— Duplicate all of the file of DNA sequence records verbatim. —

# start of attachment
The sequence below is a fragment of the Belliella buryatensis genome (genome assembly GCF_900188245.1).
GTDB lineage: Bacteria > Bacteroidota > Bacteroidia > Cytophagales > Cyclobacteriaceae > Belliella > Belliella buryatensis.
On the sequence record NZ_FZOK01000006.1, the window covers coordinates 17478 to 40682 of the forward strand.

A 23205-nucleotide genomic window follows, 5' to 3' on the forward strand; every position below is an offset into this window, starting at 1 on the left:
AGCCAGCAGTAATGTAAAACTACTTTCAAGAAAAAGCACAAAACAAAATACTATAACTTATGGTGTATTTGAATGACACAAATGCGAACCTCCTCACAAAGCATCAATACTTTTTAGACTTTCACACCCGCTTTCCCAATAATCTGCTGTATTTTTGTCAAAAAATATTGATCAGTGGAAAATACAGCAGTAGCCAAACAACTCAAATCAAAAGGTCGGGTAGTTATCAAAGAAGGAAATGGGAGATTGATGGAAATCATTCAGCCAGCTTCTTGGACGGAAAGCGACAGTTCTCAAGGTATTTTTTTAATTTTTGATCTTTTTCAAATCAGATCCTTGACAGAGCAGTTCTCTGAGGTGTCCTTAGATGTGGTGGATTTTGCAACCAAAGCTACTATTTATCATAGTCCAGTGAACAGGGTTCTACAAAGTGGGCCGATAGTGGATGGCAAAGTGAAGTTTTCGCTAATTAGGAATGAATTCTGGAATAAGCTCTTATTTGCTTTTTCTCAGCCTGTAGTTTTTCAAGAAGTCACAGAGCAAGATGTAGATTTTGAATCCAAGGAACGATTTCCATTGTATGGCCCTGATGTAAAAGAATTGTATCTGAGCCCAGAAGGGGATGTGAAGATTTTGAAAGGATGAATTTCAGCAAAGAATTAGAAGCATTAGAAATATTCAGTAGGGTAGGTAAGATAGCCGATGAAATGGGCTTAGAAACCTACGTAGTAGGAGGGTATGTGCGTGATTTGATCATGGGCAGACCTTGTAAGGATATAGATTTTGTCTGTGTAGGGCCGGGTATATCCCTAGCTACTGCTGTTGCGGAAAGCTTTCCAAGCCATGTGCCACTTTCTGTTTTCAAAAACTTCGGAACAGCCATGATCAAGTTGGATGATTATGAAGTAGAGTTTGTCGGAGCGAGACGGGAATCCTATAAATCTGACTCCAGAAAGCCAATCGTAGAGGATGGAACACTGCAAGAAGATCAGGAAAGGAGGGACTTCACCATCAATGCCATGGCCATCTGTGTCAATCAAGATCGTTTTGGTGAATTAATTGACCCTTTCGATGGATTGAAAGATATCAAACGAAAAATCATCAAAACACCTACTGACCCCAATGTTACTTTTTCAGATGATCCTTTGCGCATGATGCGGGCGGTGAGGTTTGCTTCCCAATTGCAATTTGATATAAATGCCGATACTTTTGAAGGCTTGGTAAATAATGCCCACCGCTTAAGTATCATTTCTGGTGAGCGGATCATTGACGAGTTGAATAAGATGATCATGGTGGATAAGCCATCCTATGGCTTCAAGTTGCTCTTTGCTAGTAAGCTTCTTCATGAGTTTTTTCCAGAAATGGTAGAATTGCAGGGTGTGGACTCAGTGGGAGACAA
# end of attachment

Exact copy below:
The sequence below is a fragment of the Belliella buryatensis genome (genome assembly GCF_900188245.1).
GTDB lineage: Bacteria > Bacteroidota > Bacteroidia > Cytophagales > Cyclobacteriaceae > Belliella > Belliella buryatensis.
On the sequence record NZ_FZOK01000006.1, the window covers coordinates 17478 to 40682 of the forward strand.

A 23205-nucleotide genomic window follows, 5' to 3' on the forward strand; every position below is an offset into this window, starting at 1 on the left:
AGCCAGCAGTAATGTAAAACTACTTTCAAGAAAAAGCACAAAACAAAATACTATAACTTATGGTGTATTTGAATGACACAAATGCGAACCTCCTCACAAAGCATCAATACTTTTTAGACTTTCACACCCGCTTTCCCAATAATCTGCTGTATTTTTGTCAAAAAATATTGATCAGTGGAAAATACAGCAGTAGCCAAACAACTCAAATCAAAAGGTCGGGTAGTTATCAAAGAAGGAAATGGGAGATTGATGGAAATCATTCAGCCAGCTTCTTGGACGGAAAGCGACAGTTCTCAAGGTATTTTTTTAATTTTTGATCTTTTTCAAATCAGATCCTTGACAGAGCAGTTCTCTGAGGTGTCCTTAGATGTGGTGGATTTTGCAACCAAAGCTACTATTTATCATAGTCCAGTGAACAGGGTTCTACAAAGTGGGCCGATAGTGGATGGCAAAGTGAAGTTTTCGCTAATTAGGAATGAATTCTGGAATAAGCTCTTATTTGCTTTTTCTCAGCCTGTAGTTTTTCAAGAAGTCACAGAGCAAGATGTAGATTTTGAATCCAAGGAACGATTTCCATTGTATGGCCCTGATGTAAAAGAATTGTATCTGAGCCCAGAAGGGGATGTGAAGATTTTGAAAGGATGAATTTCAGCAAAGAATTAGAAGCATTAGAAATATTCAGTAGGGTAGGTAAGATAGCCGATGAAATGGGCTTAGAAACCTACGTAGTAGGAGGGTATGTGCGTGATTTGATCATGGGCAGACCTTGTAAGGATATAGATTTTGTCTGTGTAGGGCCGGGTATATCCCTAGCTACTGCTGTTGCGGAAAGCTTTCCAAGCCATGTGCCACTTTCTGTTTTCAAAAACTTCGGAACAGCCATGATCAAGTTGGATGATTATGAAGTAGAGTTTGTCGGAGCGAGACGGGAATCCTATAAATCTGACTCCAGAAAGCCAATCGTAGAGGATGGAACACTGCAAGAAGATCAGGAAAGGAGGGACTTCACCATCAATGCCATGGCCATCTGTGTCAATCAAGATCGTTTTGGTGAATTAATTGACCCTTTCGATGGATTGAAAGATATCAAACGAAAAATCATCAAAACACCTACTGACCCCAATGTTACTTTTTCAGATGATCCTTTGCGCATGATGCGGGCGGTGAGGTTTGCTTCCCAATTGCAATTTGATATAAATGCCGATACTTTTGAAGGCTTGGTAAATAATGCCCACCGCTTAAGTATCATTTCTGGTGAGCGGATCATTGACGAGTTGAATAAGATGATCATGGTGGATAAGCCATCCTATGGCTTCAAGTTGCTCTTTGCTAGTAAGCTTCTTCATGAGTTTTTTCCAGAAATGGTAGAATTGCAGGGTGTGGACTCAGTGGGAGACAA